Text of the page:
Canada Removes Mustard From List Of U.S. Products It Has Targeted With 10% Tariffs

Canada’s mustard lobby has succeeded in getting the popular condiment removed from the country’s list of products subject to retaliatory tariffs on U.S. products.

Mustard had initially made the proposed list of Canadian retaliatory tariffs on U.S. goods, but the federal government in Ottawa dropped it just before the tariffs took effect July 1, cutting Canadian mustard seed farmers a break.

Several industry groups lobbied Ottawa to get certain items taken off its hit list. And while boats, dishwashers and ketchup imported from the U.S. still face a 10% tariff, the cries of Canada's mustard lobby were successfully heard.

The industry feared that the mustard tariff could have driven down prices for mustard seed exports to its biggest customer, the U.S. — or, even worse, that the United States would retaliate with tariffs on Canadian mustard seed.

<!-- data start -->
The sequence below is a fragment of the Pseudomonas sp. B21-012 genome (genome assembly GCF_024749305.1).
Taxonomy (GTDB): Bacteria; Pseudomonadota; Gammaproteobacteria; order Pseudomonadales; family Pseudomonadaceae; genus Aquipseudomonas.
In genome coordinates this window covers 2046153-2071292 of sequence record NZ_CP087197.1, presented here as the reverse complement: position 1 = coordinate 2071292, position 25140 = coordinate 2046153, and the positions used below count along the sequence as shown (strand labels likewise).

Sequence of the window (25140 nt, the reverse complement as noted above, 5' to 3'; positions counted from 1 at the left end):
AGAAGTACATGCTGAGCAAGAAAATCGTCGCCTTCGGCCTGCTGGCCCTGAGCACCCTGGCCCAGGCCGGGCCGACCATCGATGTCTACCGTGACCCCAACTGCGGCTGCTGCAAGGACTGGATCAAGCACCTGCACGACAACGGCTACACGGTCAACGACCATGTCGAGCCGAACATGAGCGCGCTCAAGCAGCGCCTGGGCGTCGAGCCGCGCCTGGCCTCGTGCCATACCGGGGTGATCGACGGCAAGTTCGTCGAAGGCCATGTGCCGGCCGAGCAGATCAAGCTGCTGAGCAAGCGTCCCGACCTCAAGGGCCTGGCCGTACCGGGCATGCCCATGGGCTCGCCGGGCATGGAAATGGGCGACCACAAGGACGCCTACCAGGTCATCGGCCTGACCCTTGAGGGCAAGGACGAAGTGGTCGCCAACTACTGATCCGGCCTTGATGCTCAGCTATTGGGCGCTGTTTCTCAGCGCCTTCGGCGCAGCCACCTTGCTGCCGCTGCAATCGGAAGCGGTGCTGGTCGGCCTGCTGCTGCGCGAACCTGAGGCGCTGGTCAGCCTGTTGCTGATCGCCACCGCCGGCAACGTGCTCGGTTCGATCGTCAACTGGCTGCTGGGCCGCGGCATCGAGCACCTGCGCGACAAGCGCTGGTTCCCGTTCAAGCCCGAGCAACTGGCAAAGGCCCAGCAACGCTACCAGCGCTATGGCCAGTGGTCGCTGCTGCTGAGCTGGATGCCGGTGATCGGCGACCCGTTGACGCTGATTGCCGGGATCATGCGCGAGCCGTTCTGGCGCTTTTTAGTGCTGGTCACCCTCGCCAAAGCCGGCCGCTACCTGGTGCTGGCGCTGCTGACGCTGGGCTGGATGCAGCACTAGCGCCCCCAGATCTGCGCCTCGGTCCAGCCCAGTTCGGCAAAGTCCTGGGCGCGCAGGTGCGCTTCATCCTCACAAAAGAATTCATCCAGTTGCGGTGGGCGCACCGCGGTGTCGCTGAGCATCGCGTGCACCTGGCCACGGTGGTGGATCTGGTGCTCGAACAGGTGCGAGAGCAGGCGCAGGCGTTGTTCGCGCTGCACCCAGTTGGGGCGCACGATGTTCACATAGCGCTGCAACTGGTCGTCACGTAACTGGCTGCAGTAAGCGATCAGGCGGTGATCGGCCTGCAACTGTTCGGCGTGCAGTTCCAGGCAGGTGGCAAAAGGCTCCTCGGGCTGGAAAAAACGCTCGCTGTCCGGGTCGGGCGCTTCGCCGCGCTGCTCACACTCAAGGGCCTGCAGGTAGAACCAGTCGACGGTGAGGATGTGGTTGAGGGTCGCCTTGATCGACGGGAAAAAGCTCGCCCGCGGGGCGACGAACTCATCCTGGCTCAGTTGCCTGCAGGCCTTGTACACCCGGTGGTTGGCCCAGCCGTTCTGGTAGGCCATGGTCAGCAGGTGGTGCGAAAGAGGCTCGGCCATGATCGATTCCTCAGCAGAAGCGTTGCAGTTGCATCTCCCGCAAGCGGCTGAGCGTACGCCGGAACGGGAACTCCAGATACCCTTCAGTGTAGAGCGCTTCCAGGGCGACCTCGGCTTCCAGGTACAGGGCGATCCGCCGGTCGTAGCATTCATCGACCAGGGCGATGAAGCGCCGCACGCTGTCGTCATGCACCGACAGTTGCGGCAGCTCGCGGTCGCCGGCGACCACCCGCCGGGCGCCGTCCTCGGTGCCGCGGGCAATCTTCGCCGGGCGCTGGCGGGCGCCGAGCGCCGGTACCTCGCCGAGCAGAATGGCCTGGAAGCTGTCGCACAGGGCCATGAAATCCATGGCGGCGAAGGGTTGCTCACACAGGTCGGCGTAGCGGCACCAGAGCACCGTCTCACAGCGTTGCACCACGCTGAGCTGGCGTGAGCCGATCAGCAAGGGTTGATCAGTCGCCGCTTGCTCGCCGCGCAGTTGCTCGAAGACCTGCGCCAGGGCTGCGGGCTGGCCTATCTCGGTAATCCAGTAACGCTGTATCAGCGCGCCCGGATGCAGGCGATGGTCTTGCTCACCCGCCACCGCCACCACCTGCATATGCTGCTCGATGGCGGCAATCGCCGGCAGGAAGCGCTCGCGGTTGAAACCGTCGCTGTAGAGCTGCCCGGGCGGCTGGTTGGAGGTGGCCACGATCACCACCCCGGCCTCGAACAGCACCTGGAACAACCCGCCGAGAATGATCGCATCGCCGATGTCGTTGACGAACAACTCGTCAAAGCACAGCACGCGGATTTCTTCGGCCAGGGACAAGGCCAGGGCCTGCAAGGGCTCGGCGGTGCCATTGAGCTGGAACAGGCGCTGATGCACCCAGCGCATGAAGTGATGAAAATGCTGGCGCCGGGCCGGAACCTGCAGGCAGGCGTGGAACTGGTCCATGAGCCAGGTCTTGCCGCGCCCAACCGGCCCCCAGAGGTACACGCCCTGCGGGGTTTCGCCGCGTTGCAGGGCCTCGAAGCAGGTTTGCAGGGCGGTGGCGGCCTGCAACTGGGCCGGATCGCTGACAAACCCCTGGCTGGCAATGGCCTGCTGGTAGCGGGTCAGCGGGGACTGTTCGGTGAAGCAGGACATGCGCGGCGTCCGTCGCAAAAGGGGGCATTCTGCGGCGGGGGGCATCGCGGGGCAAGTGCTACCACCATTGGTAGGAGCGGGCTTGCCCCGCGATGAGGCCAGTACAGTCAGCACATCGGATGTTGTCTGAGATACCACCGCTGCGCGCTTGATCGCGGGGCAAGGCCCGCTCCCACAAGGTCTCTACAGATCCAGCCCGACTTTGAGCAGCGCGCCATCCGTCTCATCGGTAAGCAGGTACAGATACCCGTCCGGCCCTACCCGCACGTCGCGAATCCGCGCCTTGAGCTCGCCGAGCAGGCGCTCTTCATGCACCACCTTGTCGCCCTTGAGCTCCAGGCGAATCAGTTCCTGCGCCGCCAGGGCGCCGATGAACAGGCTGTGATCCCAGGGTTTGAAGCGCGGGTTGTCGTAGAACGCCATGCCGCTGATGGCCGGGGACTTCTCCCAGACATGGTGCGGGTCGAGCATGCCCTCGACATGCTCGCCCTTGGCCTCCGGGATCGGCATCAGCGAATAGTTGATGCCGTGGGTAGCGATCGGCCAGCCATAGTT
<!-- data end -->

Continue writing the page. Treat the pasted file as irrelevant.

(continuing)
Canada is the world's largest producer of mustard seed, thanks to ideal growing conditions in the western prairie region. It's also the world's biggest exporter of mustard seed. In 2017, Canada sold $120 million worth of mustard seed abroad, more than half of it going to the U.S.

Canada then buys back the finished product. French's — the top-selling mustard brand in Canada — is manufactured in the U.S. but is made entirely with Canadian mustard seed.